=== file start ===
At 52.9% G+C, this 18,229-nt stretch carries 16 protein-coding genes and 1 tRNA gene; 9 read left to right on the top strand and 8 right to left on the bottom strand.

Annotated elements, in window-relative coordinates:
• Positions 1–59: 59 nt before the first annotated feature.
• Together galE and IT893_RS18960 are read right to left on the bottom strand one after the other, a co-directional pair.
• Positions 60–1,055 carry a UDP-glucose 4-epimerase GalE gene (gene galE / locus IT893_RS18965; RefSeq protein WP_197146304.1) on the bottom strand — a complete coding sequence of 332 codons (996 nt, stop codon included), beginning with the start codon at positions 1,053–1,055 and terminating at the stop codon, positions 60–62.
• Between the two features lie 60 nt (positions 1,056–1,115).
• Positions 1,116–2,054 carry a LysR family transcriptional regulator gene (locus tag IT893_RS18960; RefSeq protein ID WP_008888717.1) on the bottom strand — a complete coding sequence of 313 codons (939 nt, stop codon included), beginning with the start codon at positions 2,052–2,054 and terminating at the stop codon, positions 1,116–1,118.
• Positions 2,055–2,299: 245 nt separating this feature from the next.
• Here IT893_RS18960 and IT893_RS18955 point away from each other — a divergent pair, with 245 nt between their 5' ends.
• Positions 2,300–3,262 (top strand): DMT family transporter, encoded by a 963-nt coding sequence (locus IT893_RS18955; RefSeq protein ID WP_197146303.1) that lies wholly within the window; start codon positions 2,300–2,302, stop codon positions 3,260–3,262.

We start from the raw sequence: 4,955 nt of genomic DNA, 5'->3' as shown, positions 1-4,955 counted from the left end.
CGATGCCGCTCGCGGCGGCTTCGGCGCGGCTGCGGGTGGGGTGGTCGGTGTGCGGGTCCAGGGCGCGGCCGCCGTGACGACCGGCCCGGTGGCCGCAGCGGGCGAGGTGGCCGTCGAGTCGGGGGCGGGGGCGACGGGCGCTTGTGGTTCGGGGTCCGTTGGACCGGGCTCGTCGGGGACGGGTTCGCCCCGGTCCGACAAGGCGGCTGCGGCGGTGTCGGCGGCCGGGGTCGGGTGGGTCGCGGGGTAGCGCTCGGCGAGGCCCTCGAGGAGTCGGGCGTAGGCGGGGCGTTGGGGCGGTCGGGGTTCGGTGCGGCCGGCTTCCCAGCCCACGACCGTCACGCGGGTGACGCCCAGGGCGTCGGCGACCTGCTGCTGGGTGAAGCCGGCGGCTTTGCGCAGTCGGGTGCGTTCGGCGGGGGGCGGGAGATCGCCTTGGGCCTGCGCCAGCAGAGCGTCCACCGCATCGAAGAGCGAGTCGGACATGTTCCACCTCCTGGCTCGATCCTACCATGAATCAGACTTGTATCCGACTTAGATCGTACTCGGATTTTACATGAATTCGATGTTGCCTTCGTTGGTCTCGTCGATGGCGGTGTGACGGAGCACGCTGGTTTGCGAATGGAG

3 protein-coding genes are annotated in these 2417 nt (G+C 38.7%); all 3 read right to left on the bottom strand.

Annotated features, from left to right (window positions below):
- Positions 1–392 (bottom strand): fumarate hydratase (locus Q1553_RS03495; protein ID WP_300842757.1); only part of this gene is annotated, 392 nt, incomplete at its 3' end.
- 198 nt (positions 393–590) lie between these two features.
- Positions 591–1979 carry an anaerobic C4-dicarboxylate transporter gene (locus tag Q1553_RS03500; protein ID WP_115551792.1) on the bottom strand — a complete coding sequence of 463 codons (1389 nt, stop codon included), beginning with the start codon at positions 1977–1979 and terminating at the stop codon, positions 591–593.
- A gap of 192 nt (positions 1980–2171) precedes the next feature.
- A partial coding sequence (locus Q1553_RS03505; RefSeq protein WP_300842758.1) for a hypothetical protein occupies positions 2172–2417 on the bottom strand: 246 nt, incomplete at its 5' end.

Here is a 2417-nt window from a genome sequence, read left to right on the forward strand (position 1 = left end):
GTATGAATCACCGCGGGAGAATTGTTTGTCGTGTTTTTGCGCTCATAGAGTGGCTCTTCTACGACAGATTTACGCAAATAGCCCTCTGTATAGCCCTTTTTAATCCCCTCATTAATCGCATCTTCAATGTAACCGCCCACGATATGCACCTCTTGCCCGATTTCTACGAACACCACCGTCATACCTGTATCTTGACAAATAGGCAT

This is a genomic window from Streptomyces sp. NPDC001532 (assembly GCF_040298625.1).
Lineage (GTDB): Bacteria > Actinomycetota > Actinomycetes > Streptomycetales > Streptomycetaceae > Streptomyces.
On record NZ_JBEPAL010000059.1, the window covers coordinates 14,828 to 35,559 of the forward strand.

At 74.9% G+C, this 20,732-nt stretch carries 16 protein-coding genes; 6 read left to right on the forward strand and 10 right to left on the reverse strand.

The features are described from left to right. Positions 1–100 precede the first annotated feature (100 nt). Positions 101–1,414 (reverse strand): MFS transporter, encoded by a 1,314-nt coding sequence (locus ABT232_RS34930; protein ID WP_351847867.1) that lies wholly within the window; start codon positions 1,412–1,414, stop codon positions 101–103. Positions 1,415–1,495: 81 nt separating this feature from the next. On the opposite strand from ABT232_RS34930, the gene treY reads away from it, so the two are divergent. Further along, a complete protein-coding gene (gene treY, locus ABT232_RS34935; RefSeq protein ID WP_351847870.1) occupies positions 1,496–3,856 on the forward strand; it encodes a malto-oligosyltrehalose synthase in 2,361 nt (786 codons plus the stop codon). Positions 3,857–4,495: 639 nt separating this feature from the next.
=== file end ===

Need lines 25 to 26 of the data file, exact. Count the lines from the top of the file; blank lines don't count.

At 74.9% G+C, this 20,732-nt stretch carries 16 protein-coding genes; 6 read left to right on the forward strand and 10 right to left on the reverse strand.

The features are described from left to right. Positions 1–100 precede the first annotated feature (100 nt). Positions 101–1,414 (reverse strand): MFS transporter, encoded by a 1,314-nt coding sequence (locus ABT232_RS34930; protein ID WP_351847867.1) that lies wholly within the window; start codon positions 1,412–1,414, stop codon positions 101–103. Positions 1,415–1,495: 81 nt separating this feature from the next. On the opposite strand from ABT232_RS34930, the gene treY reads away from it, so the two are divergent. Further along, a complete protein-coding gene (gene treY, locus ABT232_RS34935; RefSeq protein ID WP_351847870.1) occupies positions 1,496–3,856 on the forward strand; it encodes a malto-oligosyltrehalose synthase in 2,361 nt (786 codons plus the stop codon). Positions 3,857–4,495: 639 nt separating this feature from the next.